Overview

Sixgun Samurai #1

Review

Share this review

  • Button Delicious
  • Bttn Digg
  • Bttn Facebook
  • Bttn Ff
  • Bttn Myspace
  • Bttn Stumble
  • Bttn Twitter
  • Bttn Reddit

Sixgun Samurai #1

Credits

  • Words: Sean J. Jordan
  • Art: Harold Edge
  • Inks: Harold Edge
  • Colors: Harold Edge
  • Story Title: Frustration
  • Publisher: Alias Enterprises
  • Price: $0.75
  • Release Date: Aug 17, 2005

East meets West(ern) when a young boy comes to town with a revolver in one hand and a katana sword in the other. Who is the Sixgun Samurai?

St. Louis, 1896. A teenager walks into a bar and orders whiskey. The bartender refuses to serve him. Tempers flare, and it takes barely a second for the bartender to have his sawed-off whacked by the kid’s samurai sword, then shot from his hands by the kid’s revolver. Before the violence can escalate to the point of death, a priest, Father Stan, steps in and defuses the situation. He wants to know where the kid got his swords, as he’s seen them before. The boy, calling himself Sixgun Sam, refuses to tell where he got the swords, but does tell him that he’s killed thirty men. Then Sam begins his own story, one that links his mother, trick-shooting star Sharp-Eyed Sue, with the samurai from whom he got the swords.

Think of what makes a great first issue. Other than a catchy title, Sixgun Samurai #1 has none of it due to an extremely flawed script by Sean Jordan. The opening is solid enough, the reader getting an instant taste of Sixgun Sam’s sharp skills and hot temper. But it’s downhill from there—from page 4 on, it’s all backstory, every bit of it both verbose and boring. With no real conflict to propel the narrative forward, words tumble from Sam and Father Stan’s mouths, their text balloons sometimes fighting their own images for room within the panels though precious little of it holds the reader’s interest. Why the priest wants to know where Sam got the swords, how Sam came across them, how both became what they are, what either actually wants—none is interesting if the writer hasn’t grabbed our attention long enough to make us give a damn. More to the point—Jordan doesn’t show his characters in action; therefore, no amount of what he can tell us about them can engage the reader. And with no established conflict to speak of, there’s no story either, and thus no real ending. Consequently, Sixgun Samurai #1 can’t hope to end on a cliffhanger or even a discernible plot beat. Instead, Jordan closes the issue with the prospect of even more backstory—the connection between Sam’s mother and his swords. —as if there’s no easier way to ensure that readers won’t be back for issue #2.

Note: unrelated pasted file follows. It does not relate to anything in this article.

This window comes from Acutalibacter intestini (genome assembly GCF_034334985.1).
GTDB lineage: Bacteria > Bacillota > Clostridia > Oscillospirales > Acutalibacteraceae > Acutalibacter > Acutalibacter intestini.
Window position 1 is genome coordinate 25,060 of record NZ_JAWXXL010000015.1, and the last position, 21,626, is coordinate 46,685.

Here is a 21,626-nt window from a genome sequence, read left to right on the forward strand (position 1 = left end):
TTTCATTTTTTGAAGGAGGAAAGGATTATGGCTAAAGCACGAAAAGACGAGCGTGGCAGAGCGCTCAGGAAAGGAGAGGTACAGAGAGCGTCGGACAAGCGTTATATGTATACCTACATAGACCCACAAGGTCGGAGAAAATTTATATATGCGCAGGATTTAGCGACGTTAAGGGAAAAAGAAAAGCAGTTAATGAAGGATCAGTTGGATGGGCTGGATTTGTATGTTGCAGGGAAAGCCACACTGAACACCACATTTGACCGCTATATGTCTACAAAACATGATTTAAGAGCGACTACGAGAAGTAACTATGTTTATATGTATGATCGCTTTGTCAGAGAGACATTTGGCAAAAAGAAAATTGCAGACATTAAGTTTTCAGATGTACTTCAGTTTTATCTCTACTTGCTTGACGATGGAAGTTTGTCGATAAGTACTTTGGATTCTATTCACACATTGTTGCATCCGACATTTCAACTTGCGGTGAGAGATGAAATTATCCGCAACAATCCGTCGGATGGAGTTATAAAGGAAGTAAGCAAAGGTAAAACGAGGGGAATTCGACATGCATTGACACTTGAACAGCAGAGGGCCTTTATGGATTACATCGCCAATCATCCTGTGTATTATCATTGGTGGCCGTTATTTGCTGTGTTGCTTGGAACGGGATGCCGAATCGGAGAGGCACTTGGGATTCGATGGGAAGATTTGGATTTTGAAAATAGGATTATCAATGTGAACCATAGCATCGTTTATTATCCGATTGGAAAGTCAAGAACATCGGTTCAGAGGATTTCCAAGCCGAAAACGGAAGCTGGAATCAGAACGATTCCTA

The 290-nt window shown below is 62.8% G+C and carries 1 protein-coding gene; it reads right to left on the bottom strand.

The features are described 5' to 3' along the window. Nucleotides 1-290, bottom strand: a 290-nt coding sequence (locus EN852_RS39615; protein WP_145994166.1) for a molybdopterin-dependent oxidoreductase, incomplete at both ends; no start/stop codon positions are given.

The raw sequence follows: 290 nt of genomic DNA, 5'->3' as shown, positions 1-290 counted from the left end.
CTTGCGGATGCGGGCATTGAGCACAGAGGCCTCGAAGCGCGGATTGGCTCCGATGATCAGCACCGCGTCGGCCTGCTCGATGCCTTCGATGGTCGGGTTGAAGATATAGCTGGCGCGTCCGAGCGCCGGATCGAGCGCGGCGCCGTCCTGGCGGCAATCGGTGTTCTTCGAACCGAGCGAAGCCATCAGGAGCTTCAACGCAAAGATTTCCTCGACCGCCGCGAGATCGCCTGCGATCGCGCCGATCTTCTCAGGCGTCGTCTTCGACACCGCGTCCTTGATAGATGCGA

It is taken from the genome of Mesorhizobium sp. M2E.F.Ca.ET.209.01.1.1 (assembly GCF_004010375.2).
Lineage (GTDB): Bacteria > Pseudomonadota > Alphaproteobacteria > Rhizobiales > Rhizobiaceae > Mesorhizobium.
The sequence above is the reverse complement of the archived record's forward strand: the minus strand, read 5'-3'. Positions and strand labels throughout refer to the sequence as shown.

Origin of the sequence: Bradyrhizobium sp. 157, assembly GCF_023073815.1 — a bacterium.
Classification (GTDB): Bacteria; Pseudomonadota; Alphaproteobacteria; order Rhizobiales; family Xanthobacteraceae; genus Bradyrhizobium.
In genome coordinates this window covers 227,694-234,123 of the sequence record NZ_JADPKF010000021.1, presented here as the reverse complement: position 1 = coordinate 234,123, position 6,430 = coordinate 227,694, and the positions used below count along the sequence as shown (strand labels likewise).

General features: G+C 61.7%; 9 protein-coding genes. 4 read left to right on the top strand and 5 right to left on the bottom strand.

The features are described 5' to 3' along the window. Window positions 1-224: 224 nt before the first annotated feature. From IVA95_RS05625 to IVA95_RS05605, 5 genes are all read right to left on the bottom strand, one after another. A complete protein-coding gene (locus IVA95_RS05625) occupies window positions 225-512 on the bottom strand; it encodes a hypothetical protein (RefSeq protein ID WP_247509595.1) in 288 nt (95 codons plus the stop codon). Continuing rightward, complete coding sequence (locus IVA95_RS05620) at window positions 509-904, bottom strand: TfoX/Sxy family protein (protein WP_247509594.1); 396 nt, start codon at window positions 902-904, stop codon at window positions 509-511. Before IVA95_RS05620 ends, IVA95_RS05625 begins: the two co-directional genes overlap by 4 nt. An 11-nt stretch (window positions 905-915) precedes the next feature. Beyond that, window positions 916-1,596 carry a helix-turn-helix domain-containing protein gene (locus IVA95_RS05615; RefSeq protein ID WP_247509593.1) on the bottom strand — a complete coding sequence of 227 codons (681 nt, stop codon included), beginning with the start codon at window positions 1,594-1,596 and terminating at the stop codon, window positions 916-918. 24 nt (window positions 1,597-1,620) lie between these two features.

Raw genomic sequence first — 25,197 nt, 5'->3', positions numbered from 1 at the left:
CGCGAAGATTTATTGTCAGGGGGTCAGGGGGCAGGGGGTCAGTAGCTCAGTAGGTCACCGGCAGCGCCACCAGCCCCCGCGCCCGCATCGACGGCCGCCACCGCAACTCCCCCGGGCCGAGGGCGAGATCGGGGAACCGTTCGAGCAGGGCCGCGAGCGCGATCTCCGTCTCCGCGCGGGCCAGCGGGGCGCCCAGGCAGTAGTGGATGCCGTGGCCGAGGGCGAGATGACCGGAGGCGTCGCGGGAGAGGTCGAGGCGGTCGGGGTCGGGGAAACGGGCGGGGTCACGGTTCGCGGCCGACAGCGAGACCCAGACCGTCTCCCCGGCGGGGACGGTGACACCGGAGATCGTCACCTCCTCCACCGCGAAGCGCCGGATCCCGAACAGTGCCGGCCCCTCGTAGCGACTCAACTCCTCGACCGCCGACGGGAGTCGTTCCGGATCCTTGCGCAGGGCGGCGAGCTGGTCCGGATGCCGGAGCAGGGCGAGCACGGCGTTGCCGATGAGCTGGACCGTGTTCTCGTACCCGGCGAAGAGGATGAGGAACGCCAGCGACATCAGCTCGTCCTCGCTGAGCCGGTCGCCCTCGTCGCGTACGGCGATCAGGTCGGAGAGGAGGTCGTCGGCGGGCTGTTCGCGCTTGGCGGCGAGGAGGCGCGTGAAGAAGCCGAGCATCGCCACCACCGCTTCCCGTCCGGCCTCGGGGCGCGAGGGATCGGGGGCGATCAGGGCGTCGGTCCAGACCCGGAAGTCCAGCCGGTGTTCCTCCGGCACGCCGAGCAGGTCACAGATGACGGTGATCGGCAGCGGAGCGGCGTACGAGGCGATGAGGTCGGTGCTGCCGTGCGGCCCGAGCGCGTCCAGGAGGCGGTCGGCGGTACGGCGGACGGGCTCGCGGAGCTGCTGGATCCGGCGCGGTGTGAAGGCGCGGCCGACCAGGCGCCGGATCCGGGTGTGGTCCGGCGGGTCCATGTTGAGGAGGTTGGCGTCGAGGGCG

But while one might finish Sixgun Samurai #1 (or not) suspicious of Jordan’s writing skills, Harold Edge’s artistic talent is clear. However, sometimes his execution isn’t. Several pages display an interesting mixture of realism and manga influences, but others are not as well realized. Despite solid linework, the power his images might otherwise have is lost amid too many panels for such a directionless story and too little space within panels sometimes dominated by text balloons. Also adding to the crowded feel is the dominance of browns and earth tones. In theory, producing a cowboy-era comic in which the art evokes 19th century daguerreotypes is a compelling idea. But in Sixgun Samurai the myriad shades of brown are watery and dull, and none of the vibrancy or depth of hue and tone of that photographic style comes through. The result of both these flaws in panel management and coloring scheme is that Edge’s images hardly have a chance to breath. In fact, they’re choking. For the artistic talent that’s evident in Edge’s pencils, potentially fresh and dynamic on a better comic, it’s a shame that it is so ill-served by such a poor story.

The story’s title, "Frustration," aptly describes reading Sixgun Samurai #1. Still, $0.75 isn’t so bad for even a mediocre comic, is it? In this case, yes. Anyone who wants Sixgun Samurai so badly should save the $.50 and wait until it shows up in the quarter bin.

Related content

Related Headlines

Related Lowdowns

Related Reviews

Related Columns

Comments

There are no comments yet.

In order to post a comment you have to be logged in. Don't have a profile yet? Register now!

Latest headlines

READ ALL HEADLINES

Latest comments
Comics Discussion
Broken Frontier on Facebook